People shouldn't be taken in by Trump's claims that a deal between the UK and the US can be struck quickly, according to Frank Costello. 

US President Donald Trump does not know how international trade deals work, according to a prominent Irish American businessman.

Frank Costello, once chief of staff to Democratic Congressman Joseph P Kennedy II, warned that Trump’s claims that a fast trade deal could be struck with the United Kingdom following their departure from the European Union were wide of the mark.

While on his state visit to the UK, Trump insisted that a trade deal could be concluded within a year and said that he would go all out to ensure its completion.

"It would be a great, a great advantage to [the] UK,” Trump said to the Sunday Times.

Read more: Where to protest Donald Trump during his visit to Ireland

Trump arriving to meet the British Royal Family. Image: Getty.

Trump arriving to meet the British Royal Family. Image: Getty.

“One of the advantages of Brexit is the fact that now you can deal with the No 1 country by far. We are the No 1 economy in the world by far and when [the] UK isn't prohibited from making deals directly, the numbers they can do will be tremendous.”

However, Costello believes that Trump does not understand how trade deals pass through the three branches of American government.

According to Costello, a trade deal would not be lawful unless it first passed a House of Representatives’ Ways and Means Committee.

That is no formality either. Chair of the Committee Richard Neal was part of a recent delegation which visited Ireland and Britain in April where it was stressed that the UK government should “not even think about” submitting a trade deal that threatened the Good Friday Agreement made in 1998 by hardening the border between the Republic of Ireland and Northern Ireland.

Read more: How Richard Neal could defeat Trump. 

House Speaker Nancy Pelosi and Congressman Richie Neal in Ireland. Image: RollingNews.ie/

House Speaker Nancy Pelosi and Congressman Richie Neal in Ireland. Image: RollingNews.ie/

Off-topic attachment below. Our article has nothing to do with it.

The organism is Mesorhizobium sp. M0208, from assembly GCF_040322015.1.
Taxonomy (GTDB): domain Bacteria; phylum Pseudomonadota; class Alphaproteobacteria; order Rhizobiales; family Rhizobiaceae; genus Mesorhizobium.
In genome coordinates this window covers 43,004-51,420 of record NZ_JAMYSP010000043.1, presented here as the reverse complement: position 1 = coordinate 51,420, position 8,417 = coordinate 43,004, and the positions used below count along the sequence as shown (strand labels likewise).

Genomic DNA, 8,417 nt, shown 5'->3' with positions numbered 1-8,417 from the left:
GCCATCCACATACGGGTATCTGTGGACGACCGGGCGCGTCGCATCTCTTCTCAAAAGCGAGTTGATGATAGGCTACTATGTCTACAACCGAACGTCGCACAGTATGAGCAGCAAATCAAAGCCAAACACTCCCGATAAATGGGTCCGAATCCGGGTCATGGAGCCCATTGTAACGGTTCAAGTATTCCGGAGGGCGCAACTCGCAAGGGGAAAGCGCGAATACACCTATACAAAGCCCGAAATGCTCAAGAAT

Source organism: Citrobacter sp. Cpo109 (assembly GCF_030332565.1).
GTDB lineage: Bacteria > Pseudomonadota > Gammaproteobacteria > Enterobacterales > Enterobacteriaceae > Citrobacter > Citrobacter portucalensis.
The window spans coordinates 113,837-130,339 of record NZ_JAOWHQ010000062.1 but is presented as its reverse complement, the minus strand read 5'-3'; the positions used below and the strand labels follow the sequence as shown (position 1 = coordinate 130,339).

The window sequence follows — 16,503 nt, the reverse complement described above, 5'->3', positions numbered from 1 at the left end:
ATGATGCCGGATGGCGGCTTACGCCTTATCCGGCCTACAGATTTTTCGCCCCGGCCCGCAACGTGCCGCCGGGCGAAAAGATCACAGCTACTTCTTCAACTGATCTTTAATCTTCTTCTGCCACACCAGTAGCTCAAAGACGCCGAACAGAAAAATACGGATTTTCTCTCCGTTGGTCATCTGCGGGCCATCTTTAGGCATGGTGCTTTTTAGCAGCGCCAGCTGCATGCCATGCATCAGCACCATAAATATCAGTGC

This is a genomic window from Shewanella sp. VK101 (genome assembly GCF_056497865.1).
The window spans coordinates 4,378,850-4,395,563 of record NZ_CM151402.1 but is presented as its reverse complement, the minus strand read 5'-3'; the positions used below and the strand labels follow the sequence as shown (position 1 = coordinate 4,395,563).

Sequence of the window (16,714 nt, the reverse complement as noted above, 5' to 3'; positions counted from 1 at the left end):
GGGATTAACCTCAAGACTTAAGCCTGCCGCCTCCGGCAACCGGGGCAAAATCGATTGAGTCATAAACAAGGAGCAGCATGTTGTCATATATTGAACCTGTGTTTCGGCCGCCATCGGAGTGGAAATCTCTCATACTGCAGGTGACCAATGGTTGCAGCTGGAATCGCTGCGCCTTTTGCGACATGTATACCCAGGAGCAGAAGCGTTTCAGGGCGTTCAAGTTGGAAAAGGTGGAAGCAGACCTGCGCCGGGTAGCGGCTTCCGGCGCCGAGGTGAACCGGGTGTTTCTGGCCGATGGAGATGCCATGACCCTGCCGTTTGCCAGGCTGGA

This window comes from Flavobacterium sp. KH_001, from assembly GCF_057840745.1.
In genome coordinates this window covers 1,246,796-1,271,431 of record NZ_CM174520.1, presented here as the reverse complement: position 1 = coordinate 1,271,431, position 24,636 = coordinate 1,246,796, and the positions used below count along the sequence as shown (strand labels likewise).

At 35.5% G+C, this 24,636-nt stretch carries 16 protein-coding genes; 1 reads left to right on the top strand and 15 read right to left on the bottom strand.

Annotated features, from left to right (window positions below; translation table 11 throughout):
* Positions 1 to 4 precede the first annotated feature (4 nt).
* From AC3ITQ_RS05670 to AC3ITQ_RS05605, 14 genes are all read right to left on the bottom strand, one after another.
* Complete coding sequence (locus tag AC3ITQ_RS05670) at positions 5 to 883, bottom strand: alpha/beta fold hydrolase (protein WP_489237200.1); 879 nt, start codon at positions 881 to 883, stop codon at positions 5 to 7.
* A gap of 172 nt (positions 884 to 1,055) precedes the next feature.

Speaker of the House of Representatives, Nancy Pelosi, was also part of that delegation and warned that a trade deal between the US and the UK was “just not on the cards” if the Good Friday Agreement was damaged.

"This was especially the case since the Good Friday Agreement was achieved with the direct support and engagement of the US government in 1998 and the crucial involvement of Senator George Mitchell after years of strife death and conflict on all sides," Pelosi said in April.  

Trump’s ambitious trade agreement would see “comprehensive access” for US agricultural goods in Britain, something that many in the UK are vehemently against. The UK is currently protected by the EU legislature which prohibits the use of genetically modified crops or animal feed consisting of antibiotics.

The US has no such laws and genetically modified products are common, leading to fears in the UK that any potential trade deal would flood the UK market with such products.   

President Trump meeting with the Queen during his UK trip. Image: Getty.

President Trump meeting with the Queen during his UK trip. Image: Getty.

If the UK goes ahead with a hard Brexit in October, it could have serious consequences. Future negotiating partners will seek concessions from the UK which could compromise the current safety and environmental standards that are imposed by virtue of their membership in the European Union.

Reduced safety standards would lead to an even stricter border between Northern Ireland and the Republic of Ireland, further jeopardizing the Good Friday Agreement and making it extremely unlikely that trade negotiations could be completed swiftly.

H/T Irish News. 

President Donald Trump and outgoing British Prime Minister Theresa MayGetty